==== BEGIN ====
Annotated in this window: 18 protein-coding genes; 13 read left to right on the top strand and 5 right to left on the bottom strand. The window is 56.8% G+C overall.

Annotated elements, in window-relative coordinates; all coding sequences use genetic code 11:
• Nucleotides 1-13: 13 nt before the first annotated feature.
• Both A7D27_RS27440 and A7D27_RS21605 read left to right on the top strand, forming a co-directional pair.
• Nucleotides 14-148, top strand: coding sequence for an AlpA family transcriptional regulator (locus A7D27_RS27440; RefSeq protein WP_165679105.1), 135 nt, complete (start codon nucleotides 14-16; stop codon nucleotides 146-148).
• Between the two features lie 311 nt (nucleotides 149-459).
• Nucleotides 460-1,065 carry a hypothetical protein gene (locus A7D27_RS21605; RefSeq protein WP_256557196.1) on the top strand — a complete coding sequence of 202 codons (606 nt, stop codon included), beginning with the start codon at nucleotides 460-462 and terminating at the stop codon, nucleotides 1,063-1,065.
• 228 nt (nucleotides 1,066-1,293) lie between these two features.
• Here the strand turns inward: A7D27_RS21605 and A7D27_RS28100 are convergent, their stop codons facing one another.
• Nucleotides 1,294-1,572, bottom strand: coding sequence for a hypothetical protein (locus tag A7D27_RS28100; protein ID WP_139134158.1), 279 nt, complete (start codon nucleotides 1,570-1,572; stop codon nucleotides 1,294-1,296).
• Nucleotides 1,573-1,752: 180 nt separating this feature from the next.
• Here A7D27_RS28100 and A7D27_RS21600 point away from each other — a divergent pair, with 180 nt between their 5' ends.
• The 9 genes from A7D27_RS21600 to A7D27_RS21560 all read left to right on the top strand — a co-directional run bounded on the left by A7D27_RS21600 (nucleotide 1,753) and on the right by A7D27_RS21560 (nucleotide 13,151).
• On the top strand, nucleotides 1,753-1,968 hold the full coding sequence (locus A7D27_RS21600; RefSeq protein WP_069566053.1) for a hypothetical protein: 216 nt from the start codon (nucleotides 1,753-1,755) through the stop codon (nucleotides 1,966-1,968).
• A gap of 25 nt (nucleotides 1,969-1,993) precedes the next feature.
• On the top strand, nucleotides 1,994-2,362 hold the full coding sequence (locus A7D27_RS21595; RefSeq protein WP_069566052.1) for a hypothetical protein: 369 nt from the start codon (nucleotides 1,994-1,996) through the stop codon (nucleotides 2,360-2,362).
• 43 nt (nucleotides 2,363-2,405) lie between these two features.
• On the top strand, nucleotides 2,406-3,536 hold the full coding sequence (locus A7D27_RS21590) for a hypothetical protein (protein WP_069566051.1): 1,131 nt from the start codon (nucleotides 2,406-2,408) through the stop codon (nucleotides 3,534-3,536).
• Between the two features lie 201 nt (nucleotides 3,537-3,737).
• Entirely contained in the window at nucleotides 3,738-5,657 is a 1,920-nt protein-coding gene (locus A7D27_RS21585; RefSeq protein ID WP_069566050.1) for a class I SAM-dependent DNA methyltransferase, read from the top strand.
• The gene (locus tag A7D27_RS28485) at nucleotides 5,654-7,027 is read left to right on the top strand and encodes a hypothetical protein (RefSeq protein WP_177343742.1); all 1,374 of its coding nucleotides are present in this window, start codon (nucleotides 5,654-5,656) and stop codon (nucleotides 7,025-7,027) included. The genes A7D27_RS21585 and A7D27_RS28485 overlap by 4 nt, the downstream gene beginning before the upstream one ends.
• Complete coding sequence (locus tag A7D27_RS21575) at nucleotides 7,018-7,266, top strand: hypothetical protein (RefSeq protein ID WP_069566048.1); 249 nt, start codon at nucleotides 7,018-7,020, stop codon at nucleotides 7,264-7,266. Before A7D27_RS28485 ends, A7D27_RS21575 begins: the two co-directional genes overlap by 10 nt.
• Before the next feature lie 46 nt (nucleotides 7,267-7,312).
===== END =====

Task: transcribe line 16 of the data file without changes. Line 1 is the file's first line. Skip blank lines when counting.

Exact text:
• On the top strand, nucleotides 1,994-2,362 hold the full coding sequence (locus A7D27_RS21595; RefSeq protein WP_069566052.1) for a hypothetical protein: 369 nt from the start codon (nucleotides 1,994-1,996) through the stop codon (nucleotides 2,360-2,362).